Does brand matter?

We all have our favourite brands and, in the majority of cases, brands are more expensive than their off-brand alternatives. So once in a while consider checking out the latter – you may be pleasantly surprised and also save a few pennies as well!

Shop after you have eaten!

Strangely, the time you shop will probably affect how much you put in your basket. If your tummy is calling out to you in the aisles, those favourite foods are going to seem even more tempting. Also, when your stomach is full, shopping tends to become a laborious task rather than an adventure with food. So shopping straight after lunch, breakfast or even dinner is a great way to put money away for your retirement.

Be careful of the treat trap!

Ok, so you have got around the supermarket safely, but you are not out of the danger zone yet. There are more temptations as you approach the cashier desk than anywhere else in the store. Supermarkets know that when consumers are waiting in line, they are more likely to be tempted by those tiny impulse buys – like a packet of crisps or a bar of chocolate etc. You will see boxes of them around the tills. It may seem like just a tiny spend at the time, but those pennies will soon add up – so beware of the trap. Keep to the list and your budget.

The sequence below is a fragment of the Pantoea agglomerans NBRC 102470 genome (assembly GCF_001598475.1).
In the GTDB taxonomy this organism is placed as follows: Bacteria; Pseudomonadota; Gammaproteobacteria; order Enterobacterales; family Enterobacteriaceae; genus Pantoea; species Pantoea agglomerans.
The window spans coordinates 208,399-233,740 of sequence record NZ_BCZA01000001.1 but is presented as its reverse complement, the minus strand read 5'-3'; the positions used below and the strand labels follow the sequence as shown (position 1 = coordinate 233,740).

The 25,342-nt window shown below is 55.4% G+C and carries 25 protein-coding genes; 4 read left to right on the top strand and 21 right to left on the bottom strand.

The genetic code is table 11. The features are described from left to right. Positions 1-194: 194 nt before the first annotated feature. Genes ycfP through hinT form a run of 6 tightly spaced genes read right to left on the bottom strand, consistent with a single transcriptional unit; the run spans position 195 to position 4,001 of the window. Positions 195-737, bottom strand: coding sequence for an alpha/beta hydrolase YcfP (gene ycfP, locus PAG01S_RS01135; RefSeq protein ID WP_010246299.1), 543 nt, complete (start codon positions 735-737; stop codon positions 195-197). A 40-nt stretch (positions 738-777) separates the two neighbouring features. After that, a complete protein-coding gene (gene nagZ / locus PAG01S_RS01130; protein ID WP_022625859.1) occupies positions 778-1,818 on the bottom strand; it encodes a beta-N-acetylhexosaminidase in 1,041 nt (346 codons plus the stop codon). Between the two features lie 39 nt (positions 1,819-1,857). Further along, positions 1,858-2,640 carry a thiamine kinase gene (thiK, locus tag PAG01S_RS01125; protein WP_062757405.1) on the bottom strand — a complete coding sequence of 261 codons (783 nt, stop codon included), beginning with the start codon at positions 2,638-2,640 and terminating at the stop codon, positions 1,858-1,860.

Conclusion

These tips can be tough in many ways. It may even feel as if you are denying yourself special treats. For those of us who have tried sticking to a diet, it is often this aspect which is hardest to deal with. So hold onto the reason why you are saving and also maybe factor into your spend a short-term treat you can look forward to.

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The details provided in this article are for general information only and are in no way deemed to be financial advice. All of the material is correct as of the publication date, but could be out-of-date by the time you read the article.